posted on Feb, 15 2012 @ 01:36 PM
The great thing about being my age is that I got to witness the start of home computing and the birth of video gaming. I remember how exciting it was
to go to the department store and play "Pong". My dad wouldn't buy it because he heard it would wreck our tv screen, so I only got to play the
display model. My very first home computer was a Timex Sinclair. My aunt and uncle got it for me. I used it only once, because it took me the
better part of a day to type out my program on it. What a pain in the butt that "keyboard" was! My folks were too poor to afford any home
computers until I started college so I did miss out on the early Apple computers and the Commodores. I did eventually get an Atari 800XL when it was
on a clearance sale and that is what I typed up my college papers on. At the time I thought I was in heaven to be able to have that, after what I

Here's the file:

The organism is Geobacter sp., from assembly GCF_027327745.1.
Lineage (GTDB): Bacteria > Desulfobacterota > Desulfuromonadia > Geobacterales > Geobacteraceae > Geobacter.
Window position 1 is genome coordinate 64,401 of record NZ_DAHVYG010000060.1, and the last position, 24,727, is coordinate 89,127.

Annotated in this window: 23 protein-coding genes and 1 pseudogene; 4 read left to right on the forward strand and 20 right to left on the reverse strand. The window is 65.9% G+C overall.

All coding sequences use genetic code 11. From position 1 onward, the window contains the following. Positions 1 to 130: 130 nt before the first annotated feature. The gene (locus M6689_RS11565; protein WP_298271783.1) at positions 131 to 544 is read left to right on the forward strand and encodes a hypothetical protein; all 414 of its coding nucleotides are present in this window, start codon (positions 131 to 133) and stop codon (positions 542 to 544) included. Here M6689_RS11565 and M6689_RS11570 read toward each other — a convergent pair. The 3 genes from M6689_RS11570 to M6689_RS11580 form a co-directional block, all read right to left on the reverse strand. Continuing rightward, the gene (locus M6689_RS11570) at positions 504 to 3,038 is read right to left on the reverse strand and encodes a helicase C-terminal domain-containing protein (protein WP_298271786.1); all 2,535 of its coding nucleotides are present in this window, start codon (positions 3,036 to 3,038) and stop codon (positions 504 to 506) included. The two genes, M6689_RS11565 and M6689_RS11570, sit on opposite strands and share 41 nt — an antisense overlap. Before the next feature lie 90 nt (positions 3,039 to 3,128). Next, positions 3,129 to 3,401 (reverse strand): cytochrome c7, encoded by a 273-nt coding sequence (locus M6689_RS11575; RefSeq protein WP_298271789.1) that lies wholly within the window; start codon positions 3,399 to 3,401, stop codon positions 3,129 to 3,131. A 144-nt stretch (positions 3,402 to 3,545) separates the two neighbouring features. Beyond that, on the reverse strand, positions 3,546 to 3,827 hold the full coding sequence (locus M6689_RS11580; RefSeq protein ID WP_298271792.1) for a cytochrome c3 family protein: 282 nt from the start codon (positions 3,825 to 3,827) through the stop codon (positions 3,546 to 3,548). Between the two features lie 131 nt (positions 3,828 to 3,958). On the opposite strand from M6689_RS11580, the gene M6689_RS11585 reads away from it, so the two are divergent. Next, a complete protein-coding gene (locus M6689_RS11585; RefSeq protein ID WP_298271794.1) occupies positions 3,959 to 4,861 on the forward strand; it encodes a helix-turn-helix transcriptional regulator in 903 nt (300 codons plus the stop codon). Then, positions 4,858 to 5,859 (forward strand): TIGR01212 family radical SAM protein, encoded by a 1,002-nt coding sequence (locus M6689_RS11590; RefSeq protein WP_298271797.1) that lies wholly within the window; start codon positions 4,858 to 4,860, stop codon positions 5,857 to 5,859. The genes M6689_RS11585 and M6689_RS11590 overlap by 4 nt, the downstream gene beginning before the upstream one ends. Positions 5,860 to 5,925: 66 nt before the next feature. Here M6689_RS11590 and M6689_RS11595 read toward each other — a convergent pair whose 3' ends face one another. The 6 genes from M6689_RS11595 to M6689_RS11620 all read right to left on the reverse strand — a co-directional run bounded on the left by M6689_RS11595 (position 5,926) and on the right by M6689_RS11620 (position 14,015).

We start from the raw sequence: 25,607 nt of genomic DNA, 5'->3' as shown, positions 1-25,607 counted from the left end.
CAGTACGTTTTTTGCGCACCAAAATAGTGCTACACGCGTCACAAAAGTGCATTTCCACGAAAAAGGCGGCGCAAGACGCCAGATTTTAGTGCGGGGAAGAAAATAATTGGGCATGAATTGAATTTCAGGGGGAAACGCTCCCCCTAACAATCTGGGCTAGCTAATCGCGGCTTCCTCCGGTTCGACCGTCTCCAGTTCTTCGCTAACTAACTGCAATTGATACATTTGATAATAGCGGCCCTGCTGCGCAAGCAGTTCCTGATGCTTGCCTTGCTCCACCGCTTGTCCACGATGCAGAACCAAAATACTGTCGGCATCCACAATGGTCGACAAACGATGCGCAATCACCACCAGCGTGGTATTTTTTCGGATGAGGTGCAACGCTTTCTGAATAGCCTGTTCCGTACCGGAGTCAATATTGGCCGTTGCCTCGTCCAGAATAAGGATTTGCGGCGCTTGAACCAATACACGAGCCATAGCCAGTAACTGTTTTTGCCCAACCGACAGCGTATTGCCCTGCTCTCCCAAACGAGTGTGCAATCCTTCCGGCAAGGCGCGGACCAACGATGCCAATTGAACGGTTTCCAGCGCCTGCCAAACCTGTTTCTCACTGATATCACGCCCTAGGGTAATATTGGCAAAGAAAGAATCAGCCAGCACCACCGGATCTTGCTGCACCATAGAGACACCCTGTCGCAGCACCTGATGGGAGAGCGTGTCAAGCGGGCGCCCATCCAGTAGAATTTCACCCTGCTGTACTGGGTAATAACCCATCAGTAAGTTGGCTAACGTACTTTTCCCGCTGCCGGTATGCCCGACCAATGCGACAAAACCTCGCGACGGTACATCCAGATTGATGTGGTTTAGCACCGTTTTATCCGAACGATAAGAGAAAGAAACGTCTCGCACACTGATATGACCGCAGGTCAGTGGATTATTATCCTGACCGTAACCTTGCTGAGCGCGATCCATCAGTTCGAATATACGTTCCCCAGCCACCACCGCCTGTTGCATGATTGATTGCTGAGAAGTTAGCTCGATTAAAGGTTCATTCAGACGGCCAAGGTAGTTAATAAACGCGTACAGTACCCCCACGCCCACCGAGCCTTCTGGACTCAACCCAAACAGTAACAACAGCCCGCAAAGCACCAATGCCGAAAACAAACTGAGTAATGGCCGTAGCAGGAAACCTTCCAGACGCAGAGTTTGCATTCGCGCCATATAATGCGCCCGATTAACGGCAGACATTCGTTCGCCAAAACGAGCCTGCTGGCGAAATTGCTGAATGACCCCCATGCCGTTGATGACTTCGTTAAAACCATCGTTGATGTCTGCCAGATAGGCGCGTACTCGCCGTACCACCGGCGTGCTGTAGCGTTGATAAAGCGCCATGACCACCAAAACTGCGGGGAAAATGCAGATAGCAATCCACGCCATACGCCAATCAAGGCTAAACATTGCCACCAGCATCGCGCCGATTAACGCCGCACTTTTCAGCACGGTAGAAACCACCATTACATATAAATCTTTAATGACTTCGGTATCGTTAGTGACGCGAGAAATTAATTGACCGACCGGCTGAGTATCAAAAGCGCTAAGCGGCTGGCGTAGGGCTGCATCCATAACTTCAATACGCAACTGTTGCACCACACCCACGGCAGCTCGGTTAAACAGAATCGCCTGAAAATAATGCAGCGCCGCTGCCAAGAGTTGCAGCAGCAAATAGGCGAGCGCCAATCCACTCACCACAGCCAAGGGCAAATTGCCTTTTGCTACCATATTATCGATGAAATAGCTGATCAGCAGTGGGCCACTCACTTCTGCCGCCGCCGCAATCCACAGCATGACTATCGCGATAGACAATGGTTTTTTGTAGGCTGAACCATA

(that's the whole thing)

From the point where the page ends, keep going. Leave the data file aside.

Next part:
went through typing up an 85 page research paper in high school on an old portable electric typewriter. I'd started the paper on my dad's old
1950's manual non electric typewriter!
I think of how I wrecked my back and knees lugging textbooks and binders around campus in the 1980's and took notes with the aid of a four color Bic
pen and my Sony Walkman recording cassette player and compare all of that to what college kids have now and I am green with envy, yet again, happy I
was alive at the beginning because I appreciate the present so much more and take nothing for granted.
I just implore this current younger generation to not squander their intelligence and great tools the way my generation did. Take these great gifts
and think of how to apply them to make daily life better for all the average people out there. Solve the problems my generation couldn't or wouldn't
figure out how to.
When I was in college Wall Street was the big movie and Alex P Keaton and Gordon Gecko were the ideals my fellow business college peers aspired to.
They really did believe greed is good. It was a very materialistic time. I remember feeling out of place because I didn't care about money. I grew
up without it and knew there was more to life than endlessly coveting. My generation got the Lexuses and the granite counter tops and the stainless
steel appliances but we lost the moon, Mars, and world peace.